A nice and simple little matter of statutory interpretation from the Washington Supreme Court today. In In re the Estate of Blessing (Wash., April 5, 2012), the Court interpreted the word “stepchildren” under Washington’s wrong death statute, RCW 4.20.020. The statute provides that a wrongful death action:
shall be for the benefit of the wife, husband, state registered domestic partner, child or children, including stepchildren, of the person whose death shall have been so caused.
Here, Audrey Blessing and Carl Blaschka were married in 1964. At the time, Blessing had three children from her previous marriage and Blaschka had four children from his previous marriage. Blessing never adopted the Blashka children, but the couple raised all seven children together.
Blaschka died in 1994. Blessing later remarried. In 2007, Blessing was killed in a car accident. Blessing’s estate brought a wrongful death action against the driver who caused the accident. The Blaschka children then sought a ruling that they qualified as “stepchildren” under the wrongful death statute in connection with the estate’s claim.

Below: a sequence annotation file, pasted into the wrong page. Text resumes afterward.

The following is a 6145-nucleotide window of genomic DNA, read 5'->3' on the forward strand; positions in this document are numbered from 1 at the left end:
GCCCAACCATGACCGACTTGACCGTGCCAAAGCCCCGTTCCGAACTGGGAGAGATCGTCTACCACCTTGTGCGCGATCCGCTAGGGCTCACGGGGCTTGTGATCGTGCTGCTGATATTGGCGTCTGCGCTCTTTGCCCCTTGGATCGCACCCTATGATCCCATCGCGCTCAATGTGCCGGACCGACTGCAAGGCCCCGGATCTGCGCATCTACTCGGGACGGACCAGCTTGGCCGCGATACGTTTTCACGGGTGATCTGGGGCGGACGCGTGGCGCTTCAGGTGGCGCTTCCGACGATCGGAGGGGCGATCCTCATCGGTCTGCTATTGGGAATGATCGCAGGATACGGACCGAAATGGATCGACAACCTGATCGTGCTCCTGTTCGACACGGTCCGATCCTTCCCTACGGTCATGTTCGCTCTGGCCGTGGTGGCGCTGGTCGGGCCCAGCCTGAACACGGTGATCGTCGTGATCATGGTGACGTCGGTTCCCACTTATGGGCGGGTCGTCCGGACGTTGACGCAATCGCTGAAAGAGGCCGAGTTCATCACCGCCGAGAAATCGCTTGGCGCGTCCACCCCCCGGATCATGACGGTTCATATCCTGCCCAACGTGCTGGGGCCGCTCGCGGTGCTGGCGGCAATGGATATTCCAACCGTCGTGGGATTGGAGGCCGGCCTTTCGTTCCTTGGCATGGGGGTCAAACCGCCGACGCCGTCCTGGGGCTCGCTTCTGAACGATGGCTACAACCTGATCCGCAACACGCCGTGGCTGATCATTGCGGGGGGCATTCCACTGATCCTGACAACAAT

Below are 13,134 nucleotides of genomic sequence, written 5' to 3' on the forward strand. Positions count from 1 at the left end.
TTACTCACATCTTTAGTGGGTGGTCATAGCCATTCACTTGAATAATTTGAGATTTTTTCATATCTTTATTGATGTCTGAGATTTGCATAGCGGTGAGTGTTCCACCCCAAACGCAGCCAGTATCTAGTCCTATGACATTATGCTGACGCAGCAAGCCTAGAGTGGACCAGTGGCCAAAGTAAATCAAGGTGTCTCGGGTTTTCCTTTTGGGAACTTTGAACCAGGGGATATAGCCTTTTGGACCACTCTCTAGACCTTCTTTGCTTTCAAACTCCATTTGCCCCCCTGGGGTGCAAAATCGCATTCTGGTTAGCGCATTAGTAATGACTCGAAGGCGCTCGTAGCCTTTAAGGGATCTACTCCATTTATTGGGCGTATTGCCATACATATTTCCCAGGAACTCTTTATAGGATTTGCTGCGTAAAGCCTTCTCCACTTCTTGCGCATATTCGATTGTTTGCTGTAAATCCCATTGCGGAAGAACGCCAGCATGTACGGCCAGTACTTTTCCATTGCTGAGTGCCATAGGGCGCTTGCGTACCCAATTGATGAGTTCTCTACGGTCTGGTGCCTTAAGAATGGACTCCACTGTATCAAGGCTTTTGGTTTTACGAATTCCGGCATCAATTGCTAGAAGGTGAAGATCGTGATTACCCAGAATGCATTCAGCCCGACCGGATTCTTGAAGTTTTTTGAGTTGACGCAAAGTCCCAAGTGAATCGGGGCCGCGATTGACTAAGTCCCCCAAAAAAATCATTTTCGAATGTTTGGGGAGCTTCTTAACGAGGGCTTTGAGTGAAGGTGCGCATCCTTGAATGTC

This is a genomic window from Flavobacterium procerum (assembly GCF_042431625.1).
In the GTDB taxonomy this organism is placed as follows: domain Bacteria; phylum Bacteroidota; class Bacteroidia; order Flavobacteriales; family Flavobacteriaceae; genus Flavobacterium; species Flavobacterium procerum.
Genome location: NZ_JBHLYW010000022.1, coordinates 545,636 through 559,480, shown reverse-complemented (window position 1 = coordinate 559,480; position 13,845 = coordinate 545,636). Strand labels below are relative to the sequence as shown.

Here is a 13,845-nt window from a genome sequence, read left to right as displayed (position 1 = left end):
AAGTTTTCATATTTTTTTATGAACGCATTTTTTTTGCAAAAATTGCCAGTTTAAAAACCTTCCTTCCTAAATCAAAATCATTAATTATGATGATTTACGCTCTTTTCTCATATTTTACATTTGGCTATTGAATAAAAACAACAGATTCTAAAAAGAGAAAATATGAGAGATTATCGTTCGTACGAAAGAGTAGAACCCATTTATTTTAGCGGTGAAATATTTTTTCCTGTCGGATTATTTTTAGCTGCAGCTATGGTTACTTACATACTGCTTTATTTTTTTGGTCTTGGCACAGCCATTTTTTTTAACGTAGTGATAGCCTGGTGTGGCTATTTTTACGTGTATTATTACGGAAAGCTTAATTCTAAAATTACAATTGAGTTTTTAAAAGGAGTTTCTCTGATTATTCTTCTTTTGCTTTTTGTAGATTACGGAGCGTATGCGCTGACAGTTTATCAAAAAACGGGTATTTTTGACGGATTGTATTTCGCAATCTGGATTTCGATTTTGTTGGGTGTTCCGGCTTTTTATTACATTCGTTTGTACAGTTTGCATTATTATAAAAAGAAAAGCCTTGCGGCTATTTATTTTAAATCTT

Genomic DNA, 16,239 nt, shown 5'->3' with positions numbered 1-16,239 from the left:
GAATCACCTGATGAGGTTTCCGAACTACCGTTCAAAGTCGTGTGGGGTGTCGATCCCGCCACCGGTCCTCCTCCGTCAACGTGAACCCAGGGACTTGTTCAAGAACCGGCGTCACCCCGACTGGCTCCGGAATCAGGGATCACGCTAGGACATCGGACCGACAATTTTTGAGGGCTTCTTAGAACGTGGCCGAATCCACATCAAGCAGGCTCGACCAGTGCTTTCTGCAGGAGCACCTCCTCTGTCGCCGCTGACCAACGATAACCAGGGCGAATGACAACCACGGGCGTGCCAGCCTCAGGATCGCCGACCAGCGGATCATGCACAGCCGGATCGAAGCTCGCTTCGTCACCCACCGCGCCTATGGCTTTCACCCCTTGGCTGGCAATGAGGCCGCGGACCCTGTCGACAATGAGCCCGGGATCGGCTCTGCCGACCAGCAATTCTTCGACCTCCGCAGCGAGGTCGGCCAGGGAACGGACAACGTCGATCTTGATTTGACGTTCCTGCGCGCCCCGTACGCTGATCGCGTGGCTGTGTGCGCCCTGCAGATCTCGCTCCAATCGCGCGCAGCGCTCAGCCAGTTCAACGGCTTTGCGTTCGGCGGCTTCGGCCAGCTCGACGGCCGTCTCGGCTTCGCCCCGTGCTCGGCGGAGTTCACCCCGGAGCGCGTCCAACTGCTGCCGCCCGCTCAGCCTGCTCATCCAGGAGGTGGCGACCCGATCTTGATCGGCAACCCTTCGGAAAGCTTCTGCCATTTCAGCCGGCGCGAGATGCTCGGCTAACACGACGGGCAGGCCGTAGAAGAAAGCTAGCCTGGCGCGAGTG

The question for the Supreme Court, therefore, was whether stepchildren remain stepchildren following the death of their biological parent. Notably, the Court does not discuss divorce or any other termination of marriage other than the fact of a predeceased biological parent.
The Court held that stepchildren remain stepchildren following the death of their biological parent. In so holding, the Court noted that the statute does not define “stepchildren” and that, given the lack of definition, there is really no reason to exclude stepchildren following the death of their parent. Of course, there are situations where stepchildren will have little or no contact with their stepparent following the death of their biological parent. The Court acknowledges this fact, but states:
Any concerns over the result or regarding which stepchildren should be entitled to recover in a wrongful death suit are more appropriately factored into any damages determination.
Instead of setting a complete bar to recovery, therefore, the Court concluded that the vagaries of stepchild-stepparent relationships are better considered on a sliding scale of damages calculations.